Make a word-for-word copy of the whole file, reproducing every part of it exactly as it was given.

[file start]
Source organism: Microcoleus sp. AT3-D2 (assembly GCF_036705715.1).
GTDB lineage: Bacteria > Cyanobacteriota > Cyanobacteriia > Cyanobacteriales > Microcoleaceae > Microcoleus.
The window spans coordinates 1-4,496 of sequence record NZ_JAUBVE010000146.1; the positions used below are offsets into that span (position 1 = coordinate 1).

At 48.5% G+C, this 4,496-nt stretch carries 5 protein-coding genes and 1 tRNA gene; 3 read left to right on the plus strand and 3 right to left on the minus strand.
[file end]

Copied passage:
Source organism: Microcoleus sp. AT3-D2 (assembly GCF_036705715.1).
GTDB lineage: Bacteria > Cyanobacteriota > Cyanobacteriia > Cyanobacteriales > Microcoleaceae > Microcoleus.
The window spans coordinates 1-4,496 of sequence record NZ_JAUBVE010000146.1; the positions used below are offsets into that span (position 1 = coordinate 1).

At 48.5% G+C, this 4,496-nt stretch carries 5 protein-coding genes and 1 tRNA gene; 3 read left to right on the plus strand and 3 right to left on the minus strand.